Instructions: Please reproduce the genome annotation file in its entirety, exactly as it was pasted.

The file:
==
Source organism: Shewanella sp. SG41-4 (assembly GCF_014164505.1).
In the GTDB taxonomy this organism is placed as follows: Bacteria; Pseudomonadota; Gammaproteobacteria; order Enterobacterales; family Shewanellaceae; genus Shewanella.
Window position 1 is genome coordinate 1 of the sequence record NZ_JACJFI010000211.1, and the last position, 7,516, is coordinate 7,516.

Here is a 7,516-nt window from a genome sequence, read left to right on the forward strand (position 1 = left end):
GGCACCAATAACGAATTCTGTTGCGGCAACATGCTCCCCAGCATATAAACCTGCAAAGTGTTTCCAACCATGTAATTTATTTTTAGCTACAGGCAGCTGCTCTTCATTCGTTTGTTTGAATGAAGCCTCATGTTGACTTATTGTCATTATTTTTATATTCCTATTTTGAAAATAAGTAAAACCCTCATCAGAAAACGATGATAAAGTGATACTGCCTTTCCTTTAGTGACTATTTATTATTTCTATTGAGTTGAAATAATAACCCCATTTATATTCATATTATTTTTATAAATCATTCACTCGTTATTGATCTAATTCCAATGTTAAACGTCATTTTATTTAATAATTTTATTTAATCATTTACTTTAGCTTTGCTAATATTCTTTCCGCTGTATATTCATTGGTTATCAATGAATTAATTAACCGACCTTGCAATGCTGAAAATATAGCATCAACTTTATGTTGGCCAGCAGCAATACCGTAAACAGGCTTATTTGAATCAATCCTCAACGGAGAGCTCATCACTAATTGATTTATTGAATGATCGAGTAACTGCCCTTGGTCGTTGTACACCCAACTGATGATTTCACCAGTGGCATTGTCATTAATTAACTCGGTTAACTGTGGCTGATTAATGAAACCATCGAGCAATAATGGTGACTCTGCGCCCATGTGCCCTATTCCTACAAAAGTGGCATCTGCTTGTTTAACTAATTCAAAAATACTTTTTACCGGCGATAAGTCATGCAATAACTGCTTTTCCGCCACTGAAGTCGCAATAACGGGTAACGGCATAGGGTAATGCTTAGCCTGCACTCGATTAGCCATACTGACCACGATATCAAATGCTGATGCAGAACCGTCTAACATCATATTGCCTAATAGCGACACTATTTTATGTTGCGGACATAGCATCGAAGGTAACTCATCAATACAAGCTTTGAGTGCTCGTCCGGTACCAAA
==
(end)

Source organism: Shewanella sp. SG41-4 (assembly GCF_014164505.1).
In the GTDB taxonomy this organism is placed as follows: Bacteria; Pseudomonadota; Gammaproteobacteria; order Enterobacterales; family Shewanellaceae; genus Shewanella.
Window position 1 is genome coordinate 1 of the sequence record NZ_JACJFI010000211.1, and the last position, 7,516, is coordinate 7,516.

Here is a 7,516-nt window from a genome sequence, read left to right on the forward strand (position 1 = left end):
GGCACCAATAACGAATTCTGTTGCGGCAACATGCTCCCCAGCATATAAACCTGCAAAGTGTTTCCAACCATGTAATTTATTTTTAGCTACAGGCAGCTGCTCTTCATTCGTTTGTTTGAATGAAGCCTCATGTTGACTTATTGTCATTATTTTTATATTCCTATTTTGAAAATAAGTAAAACCCTCATCAGAAAACGATGATAAAGTGATACTGCCTTTCCTTTAGTGACTATTTATTATTTCTATTGAGTTGAAATAATAACCCCATTTATATTCATATTATTTTTATAAATCATTCACTCGTTATTGATCTAATTCCAATGTTAAACGTCATTTTATTTAATAATTTTATTTAATCATTTACTTTAGCTTTGCTAATATTCTTTCCGCTGTATATTCATTGGTTATCAATGAATTAATTAACCGACCTTGCAATGCTGAAAATATAGCATCAACTTTATGTTGGCCAGCAGCAATACCGTAAACAGGCTTATTTGAATCAATCCTCAACGGAGAGCTCATCACTAATTGATTTATTGAATGATCGAGTAACTGCCCTTGGTCGTTGTACACCCAACTGATGATTTCACCAGTGGCATTGTCATTAATTAACTCGGTTAACTGTGGCTGATTAATGAAACCATCGAGCAATAATGGTGACTCTGCGCCCATGTGCCCTATTCCTACAAAAGTGGCATCTGCTTGTTTAACTAATTCAAAAATACTTTTTACCGGCGATAAGTCATGCAATAACTGCTTTTCCGCCACTGAAGTCGCAATAACGGGTAACGGCATAGGGTAATGCTTAGCCTGCACTCGATTAGCCATACTGACCACGATATCAAATGCTGATGCAGAACCGTCTAACATCATATTGCCTAATAGCGACACTATTTTATGTTGCGGACATAGCATCGAAGGTAACTCATCAATACAAGCTTTGAGTGCTCGTCCGGTACCAAA